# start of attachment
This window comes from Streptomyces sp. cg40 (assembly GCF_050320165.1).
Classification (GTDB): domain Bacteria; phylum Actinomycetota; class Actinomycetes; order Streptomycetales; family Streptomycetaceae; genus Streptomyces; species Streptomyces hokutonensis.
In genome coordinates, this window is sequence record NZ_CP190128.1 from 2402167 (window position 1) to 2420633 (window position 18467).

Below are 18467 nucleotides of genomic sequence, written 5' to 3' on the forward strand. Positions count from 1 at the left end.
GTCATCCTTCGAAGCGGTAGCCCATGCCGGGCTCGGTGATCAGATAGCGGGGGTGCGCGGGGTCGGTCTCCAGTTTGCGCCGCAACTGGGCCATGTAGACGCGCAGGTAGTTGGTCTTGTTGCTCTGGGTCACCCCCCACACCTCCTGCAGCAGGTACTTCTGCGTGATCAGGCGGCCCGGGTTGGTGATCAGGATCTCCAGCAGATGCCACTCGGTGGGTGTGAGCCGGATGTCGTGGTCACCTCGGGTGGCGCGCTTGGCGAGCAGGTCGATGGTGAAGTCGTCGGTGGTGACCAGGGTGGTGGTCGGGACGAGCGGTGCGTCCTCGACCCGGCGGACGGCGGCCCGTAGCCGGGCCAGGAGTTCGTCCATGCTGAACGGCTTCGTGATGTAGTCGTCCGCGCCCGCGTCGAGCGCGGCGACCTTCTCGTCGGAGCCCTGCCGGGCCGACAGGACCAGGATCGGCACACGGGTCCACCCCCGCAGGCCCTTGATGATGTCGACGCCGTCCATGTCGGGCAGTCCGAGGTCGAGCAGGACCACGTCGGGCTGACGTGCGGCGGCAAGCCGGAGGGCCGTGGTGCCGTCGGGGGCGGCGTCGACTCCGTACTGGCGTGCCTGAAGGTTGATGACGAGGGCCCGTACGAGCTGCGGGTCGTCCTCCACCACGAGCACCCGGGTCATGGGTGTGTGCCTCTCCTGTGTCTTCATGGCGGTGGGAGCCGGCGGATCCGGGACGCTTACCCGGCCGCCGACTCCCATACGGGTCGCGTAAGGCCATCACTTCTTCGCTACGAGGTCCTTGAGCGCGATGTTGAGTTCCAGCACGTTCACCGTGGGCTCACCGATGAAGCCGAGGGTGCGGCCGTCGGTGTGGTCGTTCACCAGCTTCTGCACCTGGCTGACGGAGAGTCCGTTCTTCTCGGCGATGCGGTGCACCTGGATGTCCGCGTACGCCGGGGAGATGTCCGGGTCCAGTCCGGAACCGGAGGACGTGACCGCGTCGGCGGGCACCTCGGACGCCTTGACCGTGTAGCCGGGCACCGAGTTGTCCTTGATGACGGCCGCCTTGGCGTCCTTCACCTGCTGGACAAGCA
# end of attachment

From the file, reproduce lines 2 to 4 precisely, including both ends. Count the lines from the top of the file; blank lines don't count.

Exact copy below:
Classification (GTDB): domain Bacteria; phylum Actinomycetota; class Actinomycetes; order Streptomycetales; family Streptomycetaceae; genus Streptomyces; species Streptomyces hokutonensis.
In genome coordinates, this window is sequence record NZ_CP190128.1 from 2402167 (window position 1) to 2420633 (window position 18467).

Below are 18467 nucleotides of genomic sequence, written 5' to 3' on the forward strand. Positions count from 1 at the left end.